A semi-magic square is a square array of nonnegative integers with all row sums and all column sums equal.
By a theorem of Konig, every semi-magic square can be decomposed into a linear combination of permutation matrices with positive integer coefficients. The decomposition is not, in general, unique. Among all the decompositions of a semi-magic square AA, we may ask for one that minimizes the number of distinct permutation matrices; that number,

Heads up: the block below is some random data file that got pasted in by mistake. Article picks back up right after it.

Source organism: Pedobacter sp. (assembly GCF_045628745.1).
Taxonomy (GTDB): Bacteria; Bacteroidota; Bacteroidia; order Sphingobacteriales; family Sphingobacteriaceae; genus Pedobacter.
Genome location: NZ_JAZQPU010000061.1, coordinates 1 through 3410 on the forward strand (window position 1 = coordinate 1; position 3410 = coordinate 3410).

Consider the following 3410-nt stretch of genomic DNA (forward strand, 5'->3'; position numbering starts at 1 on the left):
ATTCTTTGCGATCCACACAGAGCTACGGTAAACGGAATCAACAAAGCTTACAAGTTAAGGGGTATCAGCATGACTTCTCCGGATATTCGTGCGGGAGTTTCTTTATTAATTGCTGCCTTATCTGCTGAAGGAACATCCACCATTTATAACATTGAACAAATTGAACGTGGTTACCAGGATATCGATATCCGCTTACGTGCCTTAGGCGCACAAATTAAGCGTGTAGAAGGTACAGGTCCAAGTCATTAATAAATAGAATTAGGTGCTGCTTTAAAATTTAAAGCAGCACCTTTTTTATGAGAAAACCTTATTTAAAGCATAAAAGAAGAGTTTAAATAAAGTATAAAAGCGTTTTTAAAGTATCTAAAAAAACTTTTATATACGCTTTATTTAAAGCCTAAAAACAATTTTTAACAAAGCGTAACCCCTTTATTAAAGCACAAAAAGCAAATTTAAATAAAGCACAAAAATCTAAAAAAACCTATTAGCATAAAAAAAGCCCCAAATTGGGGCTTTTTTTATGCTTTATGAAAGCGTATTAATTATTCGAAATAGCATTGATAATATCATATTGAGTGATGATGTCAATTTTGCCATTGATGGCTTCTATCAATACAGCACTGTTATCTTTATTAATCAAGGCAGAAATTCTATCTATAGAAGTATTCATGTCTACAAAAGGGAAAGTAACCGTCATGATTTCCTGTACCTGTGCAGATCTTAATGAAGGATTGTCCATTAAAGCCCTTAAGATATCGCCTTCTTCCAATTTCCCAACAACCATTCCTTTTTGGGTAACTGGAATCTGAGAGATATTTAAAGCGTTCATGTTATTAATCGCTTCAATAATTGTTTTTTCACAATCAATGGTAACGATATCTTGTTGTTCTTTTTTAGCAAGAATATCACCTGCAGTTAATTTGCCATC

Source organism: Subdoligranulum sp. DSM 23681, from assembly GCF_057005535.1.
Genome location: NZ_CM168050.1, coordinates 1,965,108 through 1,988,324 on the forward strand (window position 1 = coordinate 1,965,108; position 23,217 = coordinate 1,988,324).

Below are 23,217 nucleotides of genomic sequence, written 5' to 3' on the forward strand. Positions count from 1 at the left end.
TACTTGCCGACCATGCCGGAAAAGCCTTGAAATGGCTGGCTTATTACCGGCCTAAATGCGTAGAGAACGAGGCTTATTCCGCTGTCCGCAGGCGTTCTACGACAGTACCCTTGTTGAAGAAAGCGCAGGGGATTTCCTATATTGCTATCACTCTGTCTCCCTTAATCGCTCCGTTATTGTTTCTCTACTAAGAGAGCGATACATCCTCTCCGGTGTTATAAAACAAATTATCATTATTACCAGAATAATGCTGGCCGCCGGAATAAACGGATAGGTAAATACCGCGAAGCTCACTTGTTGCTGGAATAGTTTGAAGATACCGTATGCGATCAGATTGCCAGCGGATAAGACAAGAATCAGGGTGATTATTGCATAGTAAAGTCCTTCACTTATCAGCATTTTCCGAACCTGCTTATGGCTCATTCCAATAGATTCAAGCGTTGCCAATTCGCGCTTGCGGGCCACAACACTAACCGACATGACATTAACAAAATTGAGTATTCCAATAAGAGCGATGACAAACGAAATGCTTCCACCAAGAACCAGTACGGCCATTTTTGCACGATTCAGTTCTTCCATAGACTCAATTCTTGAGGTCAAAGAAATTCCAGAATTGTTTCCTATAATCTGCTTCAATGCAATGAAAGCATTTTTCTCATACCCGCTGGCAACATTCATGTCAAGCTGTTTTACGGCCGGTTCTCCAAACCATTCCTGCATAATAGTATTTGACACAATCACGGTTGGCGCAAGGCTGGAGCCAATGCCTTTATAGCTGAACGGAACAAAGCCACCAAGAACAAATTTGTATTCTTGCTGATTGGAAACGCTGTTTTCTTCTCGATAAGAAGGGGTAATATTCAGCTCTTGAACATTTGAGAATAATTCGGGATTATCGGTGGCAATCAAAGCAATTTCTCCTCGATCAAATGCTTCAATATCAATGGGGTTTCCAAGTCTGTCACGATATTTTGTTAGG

we call β(A)β(A). We discuss some results concerning β(A)β(A), and some open questions. We also widen the topic to discuss matrices with entries that are arbitrary integers, not just nonnegative ones, and to discuss matrices where the entries are taken from the integers modulo nn.